War and Peace. So I set out for Barnes and Noble to make what I thought would be a simple book purchase. Two hours later, I emerged bleary-eyed and frustrated...and with no book.
So what happened? Well, that was the first time I had really seriously looked into War and Peace at all, and as I poured over the four or five different versions of the novel on the shelf, I couldn't figure out which translation was the "best." One version seemed to be several hundred pages shorter than others, there were some pretty major differences in the line-by-line prose, and one version even included long passages of untranslated French. I started to wonder how much those differences would affect my comprehension and enjoyment of the novel. Eventually, I convinced myself (rationalized?) that there was really no point to spending three months with a book and constantly worrying if I was missing something because I'd picked the "wrong" translation.
I know it's a touch xenophobic, but that experience pretty much put me off all books in translation for good. What if all translated novels only represent approximations of the author's tone and intent? Would the novel be nearly as good when I'm missing all the subtleties and "inside jokes"? What if these novels are really only the literary version of those terrible (and terribly funny) Japanese kung-fu movies over-dubbed into English?
The Club Dumas, which I read at the height of Da Vinci Code-mania. However, since I've started blogging and reading others' literary blogs, it's becoming increasingly clear that this fear of books in translation is a neurosis I need to overcome to really consider myself a well-rounded bibliophile. It's caused me to miss out on some pretty fantastic novels by non-English writers like Haruki Murakami (The Wind-Up Bird Chronicle), Roberto Bolano (2666) and Jose Saramango (Blindness).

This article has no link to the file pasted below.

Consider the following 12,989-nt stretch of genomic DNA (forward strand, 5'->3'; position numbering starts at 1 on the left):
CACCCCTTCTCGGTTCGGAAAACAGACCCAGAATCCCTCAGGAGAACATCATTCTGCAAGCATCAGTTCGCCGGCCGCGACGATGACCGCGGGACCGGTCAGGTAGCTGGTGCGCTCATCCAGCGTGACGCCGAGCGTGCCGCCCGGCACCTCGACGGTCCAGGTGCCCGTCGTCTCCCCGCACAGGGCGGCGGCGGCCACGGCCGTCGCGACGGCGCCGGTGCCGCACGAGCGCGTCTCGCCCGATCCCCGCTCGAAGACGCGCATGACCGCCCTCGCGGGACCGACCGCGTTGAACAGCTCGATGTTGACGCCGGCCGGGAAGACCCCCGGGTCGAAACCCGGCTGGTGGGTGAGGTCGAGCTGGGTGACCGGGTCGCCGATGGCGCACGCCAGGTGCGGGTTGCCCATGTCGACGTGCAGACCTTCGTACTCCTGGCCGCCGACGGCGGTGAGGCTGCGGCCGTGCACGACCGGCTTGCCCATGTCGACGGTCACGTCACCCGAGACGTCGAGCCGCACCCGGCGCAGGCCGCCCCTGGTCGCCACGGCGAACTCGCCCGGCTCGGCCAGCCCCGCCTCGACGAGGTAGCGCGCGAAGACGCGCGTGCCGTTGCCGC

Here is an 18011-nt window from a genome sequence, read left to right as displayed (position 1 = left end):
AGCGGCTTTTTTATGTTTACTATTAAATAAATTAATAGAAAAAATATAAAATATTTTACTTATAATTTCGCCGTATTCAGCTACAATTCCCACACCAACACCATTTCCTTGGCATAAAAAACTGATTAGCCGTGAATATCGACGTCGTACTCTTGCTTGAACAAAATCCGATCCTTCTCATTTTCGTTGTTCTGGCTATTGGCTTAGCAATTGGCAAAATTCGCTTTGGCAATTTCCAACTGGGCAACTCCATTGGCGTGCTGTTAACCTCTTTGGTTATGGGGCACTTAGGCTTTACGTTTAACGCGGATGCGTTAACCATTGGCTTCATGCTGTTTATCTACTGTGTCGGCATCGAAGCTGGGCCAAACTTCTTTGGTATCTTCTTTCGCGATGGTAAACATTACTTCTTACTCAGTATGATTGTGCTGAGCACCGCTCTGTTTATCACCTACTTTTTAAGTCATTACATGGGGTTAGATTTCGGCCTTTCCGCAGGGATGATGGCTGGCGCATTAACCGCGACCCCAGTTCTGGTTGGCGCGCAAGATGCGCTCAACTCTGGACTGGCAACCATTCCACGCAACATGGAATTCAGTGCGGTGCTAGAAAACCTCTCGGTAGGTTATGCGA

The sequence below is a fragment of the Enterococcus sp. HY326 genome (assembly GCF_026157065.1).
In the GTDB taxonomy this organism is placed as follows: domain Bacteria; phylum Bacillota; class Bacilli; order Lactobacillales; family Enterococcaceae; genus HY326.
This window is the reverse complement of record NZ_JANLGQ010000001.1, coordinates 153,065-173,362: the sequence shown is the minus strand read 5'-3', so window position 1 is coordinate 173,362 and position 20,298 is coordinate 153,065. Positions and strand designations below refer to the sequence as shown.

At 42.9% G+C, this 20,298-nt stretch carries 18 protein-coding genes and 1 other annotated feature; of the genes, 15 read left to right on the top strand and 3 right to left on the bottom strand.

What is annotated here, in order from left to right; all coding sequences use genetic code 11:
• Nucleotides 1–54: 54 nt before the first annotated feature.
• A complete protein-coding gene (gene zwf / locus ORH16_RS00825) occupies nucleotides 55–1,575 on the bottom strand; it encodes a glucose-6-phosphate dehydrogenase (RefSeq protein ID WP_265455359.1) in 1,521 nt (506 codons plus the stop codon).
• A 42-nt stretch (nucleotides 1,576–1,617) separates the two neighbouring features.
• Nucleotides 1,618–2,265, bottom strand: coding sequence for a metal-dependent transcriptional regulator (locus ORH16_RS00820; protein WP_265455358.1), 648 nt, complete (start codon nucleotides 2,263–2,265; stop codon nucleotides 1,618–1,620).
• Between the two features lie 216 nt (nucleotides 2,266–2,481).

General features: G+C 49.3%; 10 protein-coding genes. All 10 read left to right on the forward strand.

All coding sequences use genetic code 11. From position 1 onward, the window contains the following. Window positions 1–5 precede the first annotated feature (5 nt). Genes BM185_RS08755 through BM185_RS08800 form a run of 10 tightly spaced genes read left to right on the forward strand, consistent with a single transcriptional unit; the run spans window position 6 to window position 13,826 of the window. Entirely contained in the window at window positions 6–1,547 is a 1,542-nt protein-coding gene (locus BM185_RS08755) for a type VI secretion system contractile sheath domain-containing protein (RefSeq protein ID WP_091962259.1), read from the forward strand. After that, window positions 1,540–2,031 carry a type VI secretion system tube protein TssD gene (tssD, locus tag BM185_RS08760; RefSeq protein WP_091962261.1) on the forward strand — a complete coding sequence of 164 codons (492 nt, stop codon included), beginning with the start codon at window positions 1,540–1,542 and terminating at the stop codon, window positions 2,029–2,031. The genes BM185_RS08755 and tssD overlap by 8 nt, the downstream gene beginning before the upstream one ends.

The Shadow of the Wind by Carlos Ruiz Zafon. Explanation for that choice: Since this fear of books in translation isn't exactly reasonable in the first place, I'm going to overcome it by reading a Spanish novel in Germany. Take that, sense. I've also just purchased the first two books in Steig Larsson's "The Girl Who..." trilogy, and plan to read those Swedish-to-English books before the third novel The Girl Who Kicked the Hornet's Nest is published in the U.S. May 25th.
So, what else have I missed out on? What are some of your favorite in-translation books? Anyone else ever have to overcome a similar silly, irrational fear of books in translation?
(Note: Wikipedia's War and Peace entry has a full list of translations. My copy — which, if you're reading this on the site and not on Google Reader or email, you see to the right in the "Dork at Work" photo — is the Anthony Briggs translation. I still don't know if that translation is the "best" one, so would welcome any input on any "reader preferred" translations.)